“There is a lot of soul searching to be done here,” Himes said, recalling the rosy assessments of generals and admirals in January 2020. “The culture of the military is such that a colonel cannot become a general if you’re telling the truth. It’s not part of their culture.”
U.S. Rep. Joe Courtney, D-2, said that a large number of the Afghan refugees, many of whom have applied for the Special Immigrant Visa program, are at U.S. military facilities in Qatar and Kuwait awaiting further vetting. Courtney said his office has fielded about 120 calls, mostly from Afghans with family connections in the United States.
President Biden’s budget included $3 billion for security forces in Afghanistan “which obviously has become completely moot,” he said, adding that he could see Congress reallocating some of that funding to Special Immigrant Visa program to expedite processing.
The Connecticut Department of Social Services will develop case files on refugee families as they arrive and along with the private resettlers, will try to help them succeed in their new homes.
“Historically, states have not put up much of their own money from their own state budget to refugee resettlement,” George told an online audience of more than 200 supporters, advocates, potential volunteers and media Friday afternoon.
“Of course, they do something in some ways that’s just as important. Governors have been very welcoming and supportive of refugee resettlement, so that’s a positive thing,” George added. “But in terms of financial or inkind assistance, we are having conversations with state government now about how they can help financially with housing and it’s looking very positive, so I’m optimistic about that.”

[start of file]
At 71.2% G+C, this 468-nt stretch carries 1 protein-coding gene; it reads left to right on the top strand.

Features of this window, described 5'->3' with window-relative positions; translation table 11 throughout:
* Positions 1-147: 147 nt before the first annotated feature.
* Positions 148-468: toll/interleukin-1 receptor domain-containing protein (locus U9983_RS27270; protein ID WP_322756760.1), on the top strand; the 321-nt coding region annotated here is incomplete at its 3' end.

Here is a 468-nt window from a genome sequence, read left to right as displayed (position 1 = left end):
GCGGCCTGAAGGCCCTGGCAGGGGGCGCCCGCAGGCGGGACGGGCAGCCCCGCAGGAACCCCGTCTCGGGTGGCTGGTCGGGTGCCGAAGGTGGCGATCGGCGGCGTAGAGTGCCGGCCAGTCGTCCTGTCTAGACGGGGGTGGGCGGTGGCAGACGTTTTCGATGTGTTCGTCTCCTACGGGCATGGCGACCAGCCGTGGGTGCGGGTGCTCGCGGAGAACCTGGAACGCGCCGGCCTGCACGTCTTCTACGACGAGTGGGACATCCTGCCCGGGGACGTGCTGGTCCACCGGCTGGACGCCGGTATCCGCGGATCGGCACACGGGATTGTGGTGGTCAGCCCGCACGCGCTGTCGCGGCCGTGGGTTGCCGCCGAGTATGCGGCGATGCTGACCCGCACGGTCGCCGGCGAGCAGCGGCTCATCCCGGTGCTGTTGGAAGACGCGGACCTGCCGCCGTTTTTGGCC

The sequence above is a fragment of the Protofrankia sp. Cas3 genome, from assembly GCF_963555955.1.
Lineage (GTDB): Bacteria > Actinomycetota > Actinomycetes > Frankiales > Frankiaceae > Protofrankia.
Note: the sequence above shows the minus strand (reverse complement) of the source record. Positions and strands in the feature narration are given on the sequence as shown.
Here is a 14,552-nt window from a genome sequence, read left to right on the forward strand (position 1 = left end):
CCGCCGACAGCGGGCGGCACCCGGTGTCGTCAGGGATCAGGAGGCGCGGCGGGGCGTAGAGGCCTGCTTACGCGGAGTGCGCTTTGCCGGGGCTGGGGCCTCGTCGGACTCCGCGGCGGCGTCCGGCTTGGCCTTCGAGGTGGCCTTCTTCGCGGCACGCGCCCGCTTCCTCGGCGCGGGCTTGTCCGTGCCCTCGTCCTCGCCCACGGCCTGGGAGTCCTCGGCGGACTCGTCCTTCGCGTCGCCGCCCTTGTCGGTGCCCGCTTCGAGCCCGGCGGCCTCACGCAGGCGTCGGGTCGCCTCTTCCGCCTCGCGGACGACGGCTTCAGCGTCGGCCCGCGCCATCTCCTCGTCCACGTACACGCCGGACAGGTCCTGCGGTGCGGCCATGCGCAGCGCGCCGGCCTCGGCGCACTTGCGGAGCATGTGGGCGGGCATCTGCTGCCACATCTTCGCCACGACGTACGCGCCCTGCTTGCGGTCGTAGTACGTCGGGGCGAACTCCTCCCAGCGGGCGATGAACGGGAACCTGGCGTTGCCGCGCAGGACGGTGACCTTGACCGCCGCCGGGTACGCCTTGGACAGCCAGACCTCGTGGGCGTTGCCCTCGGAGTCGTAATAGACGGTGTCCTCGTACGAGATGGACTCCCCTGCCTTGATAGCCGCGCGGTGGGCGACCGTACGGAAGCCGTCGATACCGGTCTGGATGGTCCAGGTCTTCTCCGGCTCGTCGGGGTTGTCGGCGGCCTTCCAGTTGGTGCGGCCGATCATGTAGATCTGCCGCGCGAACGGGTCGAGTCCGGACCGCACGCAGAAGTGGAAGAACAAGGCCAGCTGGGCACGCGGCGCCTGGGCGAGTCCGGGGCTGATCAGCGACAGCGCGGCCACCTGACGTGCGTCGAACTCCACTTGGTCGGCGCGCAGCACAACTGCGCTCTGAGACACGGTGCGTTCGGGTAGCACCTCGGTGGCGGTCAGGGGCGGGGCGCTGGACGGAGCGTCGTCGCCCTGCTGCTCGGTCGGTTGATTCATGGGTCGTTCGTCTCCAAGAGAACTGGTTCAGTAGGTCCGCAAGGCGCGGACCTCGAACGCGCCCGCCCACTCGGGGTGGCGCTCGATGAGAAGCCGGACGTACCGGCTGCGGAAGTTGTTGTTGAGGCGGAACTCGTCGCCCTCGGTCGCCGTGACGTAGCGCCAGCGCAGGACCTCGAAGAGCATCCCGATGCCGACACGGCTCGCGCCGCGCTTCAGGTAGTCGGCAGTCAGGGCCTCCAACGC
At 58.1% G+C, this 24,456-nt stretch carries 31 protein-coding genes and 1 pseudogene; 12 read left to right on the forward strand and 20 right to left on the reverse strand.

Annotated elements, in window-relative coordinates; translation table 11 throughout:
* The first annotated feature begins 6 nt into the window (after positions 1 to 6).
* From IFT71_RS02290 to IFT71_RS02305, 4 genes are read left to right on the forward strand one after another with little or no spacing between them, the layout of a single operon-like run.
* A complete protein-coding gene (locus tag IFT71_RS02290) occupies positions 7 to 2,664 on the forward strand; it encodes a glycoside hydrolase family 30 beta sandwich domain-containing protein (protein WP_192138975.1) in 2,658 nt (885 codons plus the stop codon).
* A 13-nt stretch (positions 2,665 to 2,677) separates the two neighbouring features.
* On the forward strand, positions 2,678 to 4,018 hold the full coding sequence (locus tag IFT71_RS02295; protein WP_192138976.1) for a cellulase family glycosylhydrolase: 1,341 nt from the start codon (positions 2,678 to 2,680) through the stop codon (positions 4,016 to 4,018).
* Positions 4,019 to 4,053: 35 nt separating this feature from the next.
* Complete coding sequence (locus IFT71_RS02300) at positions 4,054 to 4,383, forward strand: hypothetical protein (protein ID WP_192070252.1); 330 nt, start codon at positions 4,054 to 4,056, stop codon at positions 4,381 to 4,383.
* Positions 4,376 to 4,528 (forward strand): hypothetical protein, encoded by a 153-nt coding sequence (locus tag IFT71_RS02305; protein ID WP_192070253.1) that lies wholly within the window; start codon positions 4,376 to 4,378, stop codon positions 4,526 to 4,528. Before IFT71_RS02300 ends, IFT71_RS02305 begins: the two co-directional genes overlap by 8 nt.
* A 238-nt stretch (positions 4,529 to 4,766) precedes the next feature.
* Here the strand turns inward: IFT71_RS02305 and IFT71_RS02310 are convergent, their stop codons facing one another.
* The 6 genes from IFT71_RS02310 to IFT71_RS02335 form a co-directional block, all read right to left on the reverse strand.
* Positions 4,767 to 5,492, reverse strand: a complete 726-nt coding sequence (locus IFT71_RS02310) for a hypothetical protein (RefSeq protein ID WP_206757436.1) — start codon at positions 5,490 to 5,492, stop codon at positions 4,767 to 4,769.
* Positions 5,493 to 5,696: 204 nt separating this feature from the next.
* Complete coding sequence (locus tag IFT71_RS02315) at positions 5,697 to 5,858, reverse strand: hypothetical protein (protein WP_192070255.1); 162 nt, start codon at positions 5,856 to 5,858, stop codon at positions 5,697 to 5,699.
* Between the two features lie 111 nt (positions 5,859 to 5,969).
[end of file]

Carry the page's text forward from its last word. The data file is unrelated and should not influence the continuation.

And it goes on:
It’s too early in the evacuation process to detemine the state’s full role, Lamont said Thursday.
“There has been no outreach yet to Connecticut on how we can support those refugees,” Lamont said. “Generally I’ll be there listening and responsive... I haven’t gotten any asks from the White House yet, but again provided the vetting is serious, we’ll be supportive. We’re getting more and more people out every day.”
While IRIS has already helped resettle some Afghani people arriving since the surprise fall of the
Asian nation to Taliban troops earlier this month, other groups are waiting.
“Catholic Charities Archdiocese of Hartford is not involved in the resettlement of Afghan families at this time but we are eager to participate in the effort when we are presented with the opprounity to do so,” John Noonan, director of development and communications for that agency, said Friday. Catholic Charities has been involved in resettlement operations since the end of the Vietnam War in 1975.
The U.S. Department of Defense on Friday authorized military bases in Virginia, Wisconsin, New Jersey, Texas and New Mexico to provide temporary housing for thousands of Afghans whose escapes from the embattled region have been aided by the military. The Connecticut Air National Guard group is joining that mission.